For leading c-Si manufacturers, three issues have been influencing $/W cost metrics during the past couple of years: blended silicon cost, non-silicon process cost, and cell efficiency/module power.
While strategies and roadmaps can be implemented to address each of these three issues separately, silicon cost reduction has dominated over the other two by a considerable margin, with polysilicon ASPs falling to current lows in the $20–25/kg range.
Indeed, some of the c-Si manufacturers with industry-leading $/W cost metrics during 2H’11 were simply the ones that found themselves benefiting most from the decline in polysilicon ASPs. Often, this owed more to fortuitous ‘timing’ of PV market-entry, than to any astute corporate strategy.
For example, many companies (with bulk material buying power) entering the PV industry during 2010 and 2011 were presented with an environment in which flexible short-term and spot market poly pricing offered an immediate cost advantage over existing competitors that were hamstrung by legacy long-term poly contracts.
Poly ASP ‘normalization’ resets competitive rankings
Poly pricing for most leading Tier 1 Chinese c-Si manufacturers (ingot-to-module) is now becoming somewhat normalized and – once some of the idealized fully-integrated poly-to-module aspirations are taken offline – silicon costs will then become less of a differentiator among c-Si market leaders.
Poly ASP declines can no longer be relied upon to assist in driving down costs. And while certain voices are admirably talking up a rebound in poly prices, it is notable that those citing price increases are typically those set to benefit from any poly price increase.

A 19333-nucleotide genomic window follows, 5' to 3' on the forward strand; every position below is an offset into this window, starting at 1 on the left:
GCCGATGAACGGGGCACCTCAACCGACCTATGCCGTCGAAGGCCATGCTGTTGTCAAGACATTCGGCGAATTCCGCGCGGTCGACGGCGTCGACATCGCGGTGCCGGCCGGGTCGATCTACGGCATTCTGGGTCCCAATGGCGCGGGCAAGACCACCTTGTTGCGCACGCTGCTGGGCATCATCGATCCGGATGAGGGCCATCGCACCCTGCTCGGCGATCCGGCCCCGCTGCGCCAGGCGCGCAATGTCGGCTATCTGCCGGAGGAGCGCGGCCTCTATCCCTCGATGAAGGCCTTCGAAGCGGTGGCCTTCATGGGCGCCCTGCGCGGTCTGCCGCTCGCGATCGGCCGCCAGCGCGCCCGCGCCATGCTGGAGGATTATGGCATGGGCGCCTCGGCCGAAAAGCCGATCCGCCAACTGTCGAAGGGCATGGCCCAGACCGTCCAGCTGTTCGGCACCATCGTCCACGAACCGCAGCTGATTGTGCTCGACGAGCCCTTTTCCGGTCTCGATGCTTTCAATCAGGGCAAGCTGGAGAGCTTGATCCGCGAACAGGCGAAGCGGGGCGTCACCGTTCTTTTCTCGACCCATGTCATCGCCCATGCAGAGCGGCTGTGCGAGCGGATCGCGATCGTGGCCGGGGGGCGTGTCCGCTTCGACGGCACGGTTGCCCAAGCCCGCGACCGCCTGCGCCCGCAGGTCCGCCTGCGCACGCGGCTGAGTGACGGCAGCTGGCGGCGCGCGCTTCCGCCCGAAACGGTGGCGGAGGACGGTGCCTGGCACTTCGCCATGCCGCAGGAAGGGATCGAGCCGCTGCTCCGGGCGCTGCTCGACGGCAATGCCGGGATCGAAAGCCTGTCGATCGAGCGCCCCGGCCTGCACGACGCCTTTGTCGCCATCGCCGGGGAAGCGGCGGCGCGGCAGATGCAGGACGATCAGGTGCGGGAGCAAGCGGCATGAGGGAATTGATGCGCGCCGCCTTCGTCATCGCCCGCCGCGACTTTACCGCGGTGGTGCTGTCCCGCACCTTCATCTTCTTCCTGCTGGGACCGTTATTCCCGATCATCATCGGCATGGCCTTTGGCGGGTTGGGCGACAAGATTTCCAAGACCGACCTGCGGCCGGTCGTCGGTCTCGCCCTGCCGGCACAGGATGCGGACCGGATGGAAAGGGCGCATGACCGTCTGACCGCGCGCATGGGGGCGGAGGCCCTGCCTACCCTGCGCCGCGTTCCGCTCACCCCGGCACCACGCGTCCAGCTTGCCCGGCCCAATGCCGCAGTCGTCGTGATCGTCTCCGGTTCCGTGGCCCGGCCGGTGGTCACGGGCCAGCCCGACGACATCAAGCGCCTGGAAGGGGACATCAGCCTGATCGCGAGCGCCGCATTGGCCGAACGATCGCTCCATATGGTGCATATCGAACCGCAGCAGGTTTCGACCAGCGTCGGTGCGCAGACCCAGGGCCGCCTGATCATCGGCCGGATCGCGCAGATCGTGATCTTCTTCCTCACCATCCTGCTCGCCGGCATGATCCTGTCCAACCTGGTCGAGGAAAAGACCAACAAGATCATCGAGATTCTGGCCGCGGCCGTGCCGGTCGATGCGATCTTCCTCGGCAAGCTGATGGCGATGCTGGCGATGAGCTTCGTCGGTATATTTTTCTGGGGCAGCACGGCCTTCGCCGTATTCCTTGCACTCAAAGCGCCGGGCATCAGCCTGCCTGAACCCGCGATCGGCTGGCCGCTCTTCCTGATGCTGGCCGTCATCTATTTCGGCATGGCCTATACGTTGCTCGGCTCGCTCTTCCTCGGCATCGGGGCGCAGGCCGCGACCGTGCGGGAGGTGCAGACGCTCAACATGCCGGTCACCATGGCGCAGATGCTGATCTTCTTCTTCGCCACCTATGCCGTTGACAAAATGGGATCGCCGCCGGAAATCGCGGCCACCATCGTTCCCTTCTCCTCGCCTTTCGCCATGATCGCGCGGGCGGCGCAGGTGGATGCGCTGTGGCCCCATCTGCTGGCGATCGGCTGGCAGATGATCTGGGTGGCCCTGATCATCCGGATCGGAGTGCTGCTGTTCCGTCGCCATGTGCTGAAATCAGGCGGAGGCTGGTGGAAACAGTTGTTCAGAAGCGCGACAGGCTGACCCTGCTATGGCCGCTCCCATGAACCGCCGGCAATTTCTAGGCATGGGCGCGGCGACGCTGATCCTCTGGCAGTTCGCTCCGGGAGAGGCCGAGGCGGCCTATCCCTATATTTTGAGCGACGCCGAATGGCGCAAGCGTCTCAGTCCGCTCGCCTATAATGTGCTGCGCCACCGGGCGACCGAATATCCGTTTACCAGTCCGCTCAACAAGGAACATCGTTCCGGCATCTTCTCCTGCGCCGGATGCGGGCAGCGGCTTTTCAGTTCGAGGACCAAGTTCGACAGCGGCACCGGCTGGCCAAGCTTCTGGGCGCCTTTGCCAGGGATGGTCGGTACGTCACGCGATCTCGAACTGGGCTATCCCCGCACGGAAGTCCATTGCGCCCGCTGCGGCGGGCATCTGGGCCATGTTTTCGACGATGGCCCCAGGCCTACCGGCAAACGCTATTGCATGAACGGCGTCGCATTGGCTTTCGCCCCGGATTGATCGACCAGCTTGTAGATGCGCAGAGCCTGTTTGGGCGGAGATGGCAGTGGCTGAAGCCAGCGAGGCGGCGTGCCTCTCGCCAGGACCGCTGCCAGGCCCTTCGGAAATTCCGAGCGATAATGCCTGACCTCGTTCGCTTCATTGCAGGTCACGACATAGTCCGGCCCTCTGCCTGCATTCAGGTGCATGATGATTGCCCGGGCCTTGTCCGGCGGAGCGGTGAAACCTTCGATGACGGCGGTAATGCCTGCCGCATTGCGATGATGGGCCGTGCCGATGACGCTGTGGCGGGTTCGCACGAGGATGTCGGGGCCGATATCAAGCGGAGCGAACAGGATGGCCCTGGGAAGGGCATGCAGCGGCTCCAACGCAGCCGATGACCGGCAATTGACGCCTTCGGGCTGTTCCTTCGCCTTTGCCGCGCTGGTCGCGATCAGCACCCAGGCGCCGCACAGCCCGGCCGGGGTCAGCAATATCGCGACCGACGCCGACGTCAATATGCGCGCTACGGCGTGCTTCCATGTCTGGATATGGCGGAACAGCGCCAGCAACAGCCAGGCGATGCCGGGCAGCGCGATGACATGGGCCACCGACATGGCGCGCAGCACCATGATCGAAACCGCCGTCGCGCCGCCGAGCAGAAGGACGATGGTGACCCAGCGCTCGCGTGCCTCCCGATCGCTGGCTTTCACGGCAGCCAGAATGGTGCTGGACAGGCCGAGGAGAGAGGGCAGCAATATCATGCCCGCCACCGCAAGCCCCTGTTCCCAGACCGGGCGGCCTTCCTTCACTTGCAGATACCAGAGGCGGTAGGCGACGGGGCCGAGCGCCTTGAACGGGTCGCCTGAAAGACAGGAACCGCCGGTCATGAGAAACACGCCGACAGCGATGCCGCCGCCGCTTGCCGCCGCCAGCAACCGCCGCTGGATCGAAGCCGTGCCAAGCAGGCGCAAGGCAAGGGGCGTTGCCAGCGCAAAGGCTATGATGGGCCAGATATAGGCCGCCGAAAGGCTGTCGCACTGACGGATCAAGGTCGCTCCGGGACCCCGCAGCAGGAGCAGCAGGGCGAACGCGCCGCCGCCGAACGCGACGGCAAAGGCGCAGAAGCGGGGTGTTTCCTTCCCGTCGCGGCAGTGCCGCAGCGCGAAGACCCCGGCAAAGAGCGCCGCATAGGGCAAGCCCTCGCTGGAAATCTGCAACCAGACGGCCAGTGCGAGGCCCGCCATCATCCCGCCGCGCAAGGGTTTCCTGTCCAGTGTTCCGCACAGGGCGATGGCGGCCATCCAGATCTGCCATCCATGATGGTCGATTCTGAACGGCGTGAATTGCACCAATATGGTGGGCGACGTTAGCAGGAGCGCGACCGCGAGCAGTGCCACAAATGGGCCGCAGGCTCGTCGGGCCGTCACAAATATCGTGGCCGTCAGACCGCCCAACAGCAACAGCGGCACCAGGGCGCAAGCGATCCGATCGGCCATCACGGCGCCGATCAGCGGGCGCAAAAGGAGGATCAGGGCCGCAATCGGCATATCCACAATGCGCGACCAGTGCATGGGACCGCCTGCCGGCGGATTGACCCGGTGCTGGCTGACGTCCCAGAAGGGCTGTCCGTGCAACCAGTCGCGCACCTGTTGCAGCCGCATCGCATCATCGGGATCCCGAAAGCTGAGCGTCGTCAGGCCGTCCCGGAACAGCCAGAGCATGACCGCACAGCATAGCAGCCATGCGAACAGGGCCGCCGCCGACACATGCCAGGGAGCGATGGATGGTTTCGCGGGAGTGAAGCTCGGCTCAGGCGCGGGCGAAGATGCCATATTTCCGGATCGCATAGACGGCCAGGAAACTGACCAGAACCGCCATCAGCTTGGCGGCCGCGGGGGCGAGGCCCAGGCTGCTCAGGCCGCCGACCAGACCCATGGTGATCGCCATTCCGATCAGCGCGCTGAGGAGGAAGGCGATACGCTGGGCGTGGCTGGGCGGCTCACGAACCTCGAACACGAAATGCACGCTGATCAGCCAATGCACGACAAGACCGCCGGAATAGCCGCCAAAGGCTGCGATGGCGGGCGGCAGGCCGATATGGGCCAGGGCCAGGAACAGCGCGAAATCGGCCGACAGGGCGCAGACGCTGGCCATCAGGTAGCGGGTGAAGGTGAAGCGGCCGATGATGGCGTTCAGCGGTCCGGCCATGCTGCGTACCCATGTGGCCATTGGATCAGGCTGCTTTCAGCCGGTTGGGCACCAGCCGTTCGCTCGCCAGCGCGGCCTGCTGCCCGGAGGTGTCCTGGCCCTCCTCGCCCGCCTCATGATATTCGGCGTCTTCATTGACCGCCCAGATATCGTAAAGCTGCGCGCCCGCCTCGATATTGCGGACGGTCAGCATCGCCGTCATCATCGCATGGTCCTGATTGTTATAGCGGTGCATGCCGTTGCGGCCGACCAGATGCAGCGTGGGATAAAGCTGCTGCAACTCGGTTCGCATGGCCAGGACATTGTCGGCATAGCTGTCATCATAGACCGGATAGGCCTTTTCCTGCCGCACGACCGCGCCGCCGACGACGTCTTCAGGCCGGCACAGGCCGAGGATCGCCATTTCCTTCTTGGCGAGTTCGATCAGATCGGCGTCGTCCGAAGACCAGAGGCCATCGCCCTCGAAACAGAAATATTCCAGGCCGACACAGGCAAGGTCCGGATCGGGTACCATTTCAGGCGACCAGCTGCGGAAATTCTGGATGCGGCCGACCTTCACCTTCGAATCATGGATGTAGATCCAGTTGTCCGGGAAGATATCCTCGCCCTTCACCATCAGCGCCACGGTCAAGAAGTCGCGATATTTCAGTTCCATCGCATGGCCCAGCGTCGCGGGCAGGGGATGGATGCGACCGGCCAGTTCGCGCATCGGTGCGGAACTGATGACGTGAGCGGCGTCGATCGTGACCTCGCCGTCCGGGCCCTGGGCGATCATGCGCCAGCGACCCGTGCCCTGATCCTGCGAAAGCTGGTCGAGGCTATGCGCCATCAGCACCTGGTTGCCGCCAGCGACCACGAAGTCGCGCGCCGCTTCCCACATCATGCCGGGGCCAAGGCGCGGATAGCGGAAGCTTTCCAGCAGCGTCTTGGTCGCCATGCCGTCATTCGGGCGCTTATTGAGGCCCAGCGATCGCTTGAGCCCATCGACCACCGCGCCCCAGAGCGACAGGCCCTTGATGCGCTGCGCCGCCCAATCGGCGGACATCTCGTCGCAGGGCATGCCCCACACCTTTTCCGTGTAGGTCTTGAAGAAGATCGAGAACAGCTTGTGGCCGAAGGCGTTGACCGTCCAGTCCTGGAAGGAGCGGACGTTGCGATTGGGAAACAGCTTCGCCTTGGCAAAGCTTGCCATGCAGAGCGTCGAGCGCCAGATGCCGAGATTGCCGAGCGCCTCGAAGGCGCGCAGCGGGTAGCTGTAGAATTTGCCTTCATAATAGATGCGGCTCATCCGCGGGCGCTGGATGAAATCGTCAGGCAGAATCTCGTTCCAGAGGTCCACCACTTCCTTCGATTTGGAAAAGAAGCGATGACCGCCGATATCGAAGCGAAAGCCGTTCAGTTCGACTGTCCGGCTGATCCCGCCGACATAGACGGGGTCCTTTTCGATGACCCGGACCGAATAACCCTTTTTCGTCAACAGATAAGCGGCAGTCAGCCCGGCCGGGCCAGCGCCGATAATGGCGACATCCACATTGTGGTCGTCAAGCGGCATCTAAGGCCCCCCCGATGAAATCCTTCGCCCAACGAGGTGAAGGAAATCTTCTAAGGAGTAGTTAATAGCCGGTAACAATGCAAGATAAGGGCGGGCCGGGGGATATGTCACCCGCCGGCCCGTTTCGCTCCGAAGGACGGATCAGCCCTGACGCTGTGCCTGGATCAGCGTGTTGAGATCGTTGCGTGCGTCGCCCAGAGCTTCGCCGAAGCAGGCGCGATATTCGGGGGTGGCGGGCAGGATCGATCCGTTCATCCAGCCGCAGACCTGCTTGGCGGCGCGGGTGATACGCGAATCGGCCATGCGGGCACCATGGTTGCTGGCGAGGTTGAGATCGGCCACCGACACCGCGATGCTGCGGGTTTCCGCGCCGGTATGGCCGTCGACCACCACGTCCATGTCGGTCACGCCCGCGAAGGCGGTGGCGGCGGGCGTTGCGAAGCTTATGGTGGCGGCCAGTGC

It is difficult to see an environment in which poly ASPs can rebound. At one extreme, short-term market softness would create chronic poly oversupply; alternatively, strong market growth or demand-elasticity is likely characterized by slowly declining ASPs through the value-chain as new (incentive-free) demand comes online.
Advanced cell concepts remain a challenge
Every manufacturer has a roadmap for c-Si cells. However, it is still unclear how many of these concepts are viable in mass production. Indeed, there is limited data on offer to support some of the timelines or process changes that are required to implement them.
In fact, the roadmaps are not dissimilar to those advocated two decades ago: selective emitter formation, wrap-through back-contact cells, interdigitated rear-junction cells, etc. Even incremental process flow changes remain a challenge: p-type to n-type substrates, rear passivation layers, electro-plating, ion implanting, etc.
The only advanced cell designs that are mass-production ‘proven’ remain SunPower’s back-junction cells and Panasonic/Sanyo’s heterojunction ‘HIT’ cells. Notably, R&D and ‘learning’ within each of these companies dates back to the 1990s and early 2000s, with considerable in-house IP and know-how. The only ‘advanced’ process flow change that has been widely adopted across other leading c-Si manufacturers in the past 12 months has been front-surface double/screen-printed metallization.